Arizona Shopping Center Developer Arrested for Fraud and Bankruptcy Crimes in Alleged Scheme to Conceal $17 Million in Assets
An Arizona shopping center developer was arrested today on fraud and bankruptcy charges in connection with a scheme to allegedly conceal his control of approximately $17 million in assets.
Assistant Attorney General Leslie R. Caldwell of the Justice Department’s Criminal Division, U.S. Attorney John S. Leonardo of the District of Arizona and Inspector in Charge Gary Barksdale of the Criminal Investigations Group of the U.S. Postal Inspection Service made the announcement.
Alex Papakyriakou, aka, Alex Papas, 57, of Phoenix, Arizona, was charged in an indictment in the District of Arizona with eight counts of bank fraud, one count of conspiracy to commit bankruptcy-related offenses, four counts of concealing assets in bankruptcy, one count of making a false oath in bankruptcy and three counts of falsification of records in bankruptcy.
According to allegations in the indictment, Papas and a now deceased business partner organized over 200 limited liability companies from 1997 to 2008 to develop shopping centers and other real estate projects in Arizona and elsewhere, funded by approximately $150 million from investors and $250 million in bank loans. When the companies encountered financial difficulties in 2007 and 2008, Papas allegedly created Cobea Associates, LLC (Cobea), a company nominally owned by his sister in South Africa, but actually operated and controlled by him to shield his valuable family assets from investors and other creditors. Papas then allegedly transferred title of his assets to Cobea, including a luxurious home in Paradise Valley, Arizona, a vacation beach house and a condominium in Laguna Beach, California, and a business entity in Scottsdale, Arizona, which bought and sold expensive vintage collector automobiles.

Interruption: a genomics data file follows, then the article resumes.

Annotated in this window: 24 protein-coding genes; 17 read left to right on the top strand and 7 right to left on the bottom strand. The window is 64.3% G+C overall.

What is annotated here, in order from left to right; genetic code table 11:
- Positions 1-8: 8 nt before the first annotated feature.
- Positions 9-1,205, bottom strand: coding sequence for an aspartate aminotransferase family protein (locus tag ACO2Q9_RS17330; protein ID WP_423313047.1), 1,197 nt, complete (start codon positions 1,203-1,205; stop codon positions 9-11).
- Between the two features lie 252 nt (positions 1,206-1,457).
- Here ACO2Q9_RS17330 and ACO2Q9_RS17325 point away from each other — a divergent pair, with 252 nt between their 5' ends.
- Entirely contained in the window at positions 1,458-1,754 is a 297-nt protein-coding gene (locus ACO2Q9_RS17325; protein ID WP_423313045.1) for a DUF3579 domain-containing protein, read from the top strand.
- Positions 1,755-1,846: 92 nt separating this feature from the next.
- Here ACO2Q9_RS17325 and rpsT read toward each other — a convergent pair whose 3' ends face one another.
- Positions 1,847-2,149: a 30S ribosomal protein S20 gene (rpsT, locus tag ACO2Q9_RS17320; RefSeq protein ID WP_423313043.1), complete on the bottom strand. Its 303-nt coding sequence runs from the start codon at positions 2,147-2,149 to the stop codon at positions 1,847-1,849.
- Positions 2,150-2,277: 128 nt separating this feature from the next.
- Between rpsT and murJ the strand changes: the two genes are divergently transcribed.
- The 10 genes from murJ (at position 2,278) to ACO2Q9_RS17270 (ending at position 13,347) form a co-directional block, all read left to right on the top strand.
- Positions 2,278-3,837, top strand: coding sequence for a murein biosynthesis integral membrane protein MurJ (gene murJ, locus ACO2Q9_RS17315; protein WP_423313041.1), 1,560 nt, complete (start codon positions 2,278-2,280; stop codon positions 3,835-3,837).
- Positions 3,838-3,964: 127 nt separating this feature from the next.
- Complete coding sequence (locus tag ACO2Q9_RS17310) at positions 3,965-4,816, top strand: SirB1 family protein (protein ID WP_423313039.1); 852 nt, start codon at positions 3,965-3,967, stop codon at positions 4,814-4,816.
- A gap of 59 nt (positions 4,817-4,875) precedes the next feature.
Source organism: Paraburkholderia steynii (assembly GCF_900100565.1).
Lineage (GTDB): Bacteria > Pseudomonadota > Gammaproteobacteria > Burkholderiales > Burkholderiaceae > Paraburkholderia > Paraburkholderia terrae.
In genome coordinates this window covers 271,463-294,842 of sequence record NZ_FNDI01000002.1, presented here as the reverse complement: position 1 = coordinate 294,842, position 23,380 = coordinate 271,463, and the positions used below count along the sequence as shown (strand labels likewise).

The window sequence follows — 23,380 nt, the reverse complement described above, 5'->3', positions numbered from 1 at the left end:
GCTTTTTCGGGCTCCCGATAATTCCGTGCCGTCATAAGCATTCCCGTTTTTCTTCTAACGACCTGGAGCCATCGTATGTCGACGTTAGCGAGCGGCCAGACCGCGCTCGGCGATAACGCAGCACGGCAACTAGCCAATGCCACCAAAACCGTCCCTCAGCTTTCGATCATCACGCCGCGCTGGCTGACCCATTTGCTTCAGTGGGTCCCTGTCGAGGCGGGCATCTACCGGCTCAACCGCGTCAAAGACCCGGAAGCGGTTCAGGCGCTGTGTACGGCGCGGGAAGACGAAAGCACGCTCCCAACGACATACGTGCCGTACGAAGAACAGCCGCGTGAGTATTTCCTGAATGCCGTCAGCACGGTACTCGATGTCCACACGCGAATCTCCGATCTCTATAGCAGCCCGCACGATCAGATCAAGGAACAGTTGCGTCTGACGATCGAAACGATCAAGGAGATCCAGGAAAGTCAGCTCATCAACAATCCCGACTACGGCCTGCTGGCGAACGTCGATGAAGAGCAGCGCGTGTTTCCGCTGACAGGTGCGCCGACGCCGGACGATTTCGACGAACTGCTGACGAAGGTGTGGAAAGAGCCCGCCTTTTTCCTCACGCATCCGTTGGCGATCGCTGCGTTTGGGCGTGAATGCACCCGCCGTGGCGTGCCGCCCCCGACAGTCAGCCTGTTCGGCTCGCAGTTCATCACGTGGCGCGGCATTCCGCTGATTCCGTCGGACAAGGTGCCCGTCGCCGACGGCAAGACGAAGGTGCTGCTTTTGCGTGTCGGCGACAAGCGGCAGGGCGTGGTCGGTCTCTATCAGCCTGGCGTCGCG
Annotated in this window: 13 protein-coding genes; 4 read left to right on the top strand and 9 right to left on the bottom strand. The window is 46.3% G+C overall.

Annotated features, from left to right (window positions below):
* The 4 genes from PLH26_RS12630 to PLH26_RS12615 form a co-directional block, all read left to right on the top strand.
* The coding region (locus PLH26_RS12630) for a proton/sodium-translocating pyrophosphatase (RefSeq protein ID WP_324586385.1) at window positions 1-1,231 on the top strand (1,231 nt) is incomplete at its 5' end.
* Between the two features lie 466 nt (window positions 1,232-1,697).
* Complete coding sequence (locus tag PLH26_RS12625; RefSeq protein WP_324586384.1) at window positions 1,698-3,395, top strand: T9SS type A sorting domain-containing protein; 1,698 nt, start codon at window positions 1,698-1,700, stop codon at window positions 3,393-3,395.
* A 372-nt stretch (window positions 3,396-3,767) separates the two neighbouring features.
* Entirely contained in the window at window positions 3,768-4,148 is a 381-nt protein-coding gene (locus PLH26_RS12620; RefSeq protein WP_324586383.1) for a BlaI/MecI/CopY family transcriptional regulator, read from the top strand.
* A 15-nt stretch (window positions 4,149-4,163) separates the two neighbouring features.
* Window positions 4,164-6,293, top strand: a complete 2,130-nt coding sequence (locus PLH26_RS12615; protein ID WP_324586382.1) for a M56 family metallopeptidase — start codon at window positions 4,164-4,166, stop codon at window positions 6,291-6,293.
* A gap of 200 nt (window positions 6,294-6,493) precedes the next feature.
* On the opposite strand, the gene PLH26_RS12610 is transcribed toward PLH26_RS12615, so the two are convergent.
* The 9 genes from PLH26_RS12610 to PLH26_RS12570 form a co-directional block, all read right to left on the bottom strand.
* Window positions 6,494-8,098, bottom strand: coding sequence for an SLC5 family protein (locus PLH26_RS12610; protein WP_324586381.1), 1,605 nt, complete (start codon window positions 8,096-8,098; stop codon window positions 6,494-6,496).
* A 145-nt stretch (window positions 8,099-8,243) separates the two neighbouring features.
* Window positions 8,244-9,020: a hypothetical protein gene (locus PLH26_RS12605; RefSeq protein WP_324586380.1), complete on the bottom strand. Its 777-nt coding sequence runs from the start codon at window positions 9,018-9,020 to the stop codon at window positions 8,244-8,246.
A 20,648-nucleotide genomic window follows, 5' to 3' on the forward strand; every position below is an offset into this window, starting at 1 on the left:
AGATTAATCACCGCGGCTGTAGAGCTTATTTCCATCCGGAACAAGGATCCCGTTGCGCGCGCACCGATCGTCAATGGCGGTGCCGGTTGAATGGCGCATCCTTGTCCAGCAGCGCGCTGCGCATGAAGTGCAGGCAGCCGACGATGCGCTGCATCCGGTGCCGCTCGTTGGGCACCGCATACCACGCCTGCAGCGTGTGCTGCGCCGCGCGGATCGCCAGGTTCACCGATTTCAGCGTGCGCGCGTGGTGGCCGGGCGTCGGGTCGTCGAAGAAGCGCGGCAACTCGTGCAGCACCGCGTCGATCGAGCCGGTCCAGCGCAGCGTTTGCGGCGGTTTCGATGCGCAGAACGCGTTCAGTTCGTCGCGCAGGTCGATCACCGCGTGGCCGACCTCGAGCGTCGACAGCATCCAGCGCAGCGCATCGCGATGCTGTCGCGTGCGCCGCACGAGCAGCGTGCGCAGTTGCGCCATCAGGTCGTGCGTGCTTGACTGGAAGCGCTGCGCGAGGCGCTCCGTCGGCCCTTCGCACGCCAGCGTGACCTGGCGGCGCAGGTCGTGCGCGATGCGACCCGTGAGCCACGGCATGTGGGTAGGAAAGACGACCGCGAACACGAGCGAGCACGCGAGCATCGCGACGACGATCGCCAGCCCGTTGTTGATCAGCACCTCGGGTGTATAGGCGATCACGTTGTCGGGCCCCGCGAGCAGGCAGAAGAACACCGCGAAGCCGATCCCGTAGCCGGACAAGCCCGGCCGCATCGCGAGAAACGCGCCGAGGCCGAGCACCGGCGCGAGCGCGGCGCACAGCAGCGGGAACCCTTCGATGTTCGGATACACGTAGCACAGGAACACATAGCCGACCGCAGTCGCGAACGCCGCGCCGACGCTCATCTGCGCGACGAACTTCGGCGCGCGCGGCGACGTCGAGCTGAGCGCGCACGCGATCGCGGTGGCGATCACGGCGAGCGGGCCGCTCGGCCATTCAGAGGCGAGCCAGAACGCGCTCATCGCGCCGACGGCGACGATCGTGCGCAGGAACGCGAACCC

From June 2008 through approximately June 2013, Papas allegedly deceived various banks regarding the transfer of the assets and his financial condition to both obtain new loans and extend existing loans secured by his assets. Additionally, in 2011, Papas filed for bankruptcy, claiming that he had less than $1 million in assets and over $144 million in liabilities, while allegedly concealing and denying his control of the millions of dollars in assets he transferred to Cobea.
The charges contained in an indictment are merely accusations, and the defendant is presumed innocent unless and until proven guilty.
The case is being investigated by the Criminal Investigations Group of the U.S. Postal Inspection Service. The case is being prosecuted by Senior Litigation Counsel Jack Patrick and Trial Attorney Sarah Hall of the Criminal Division’s Fraud Section, with the assistance of Assistant U.S. Attorney Raymond Woo of the District of Arizona.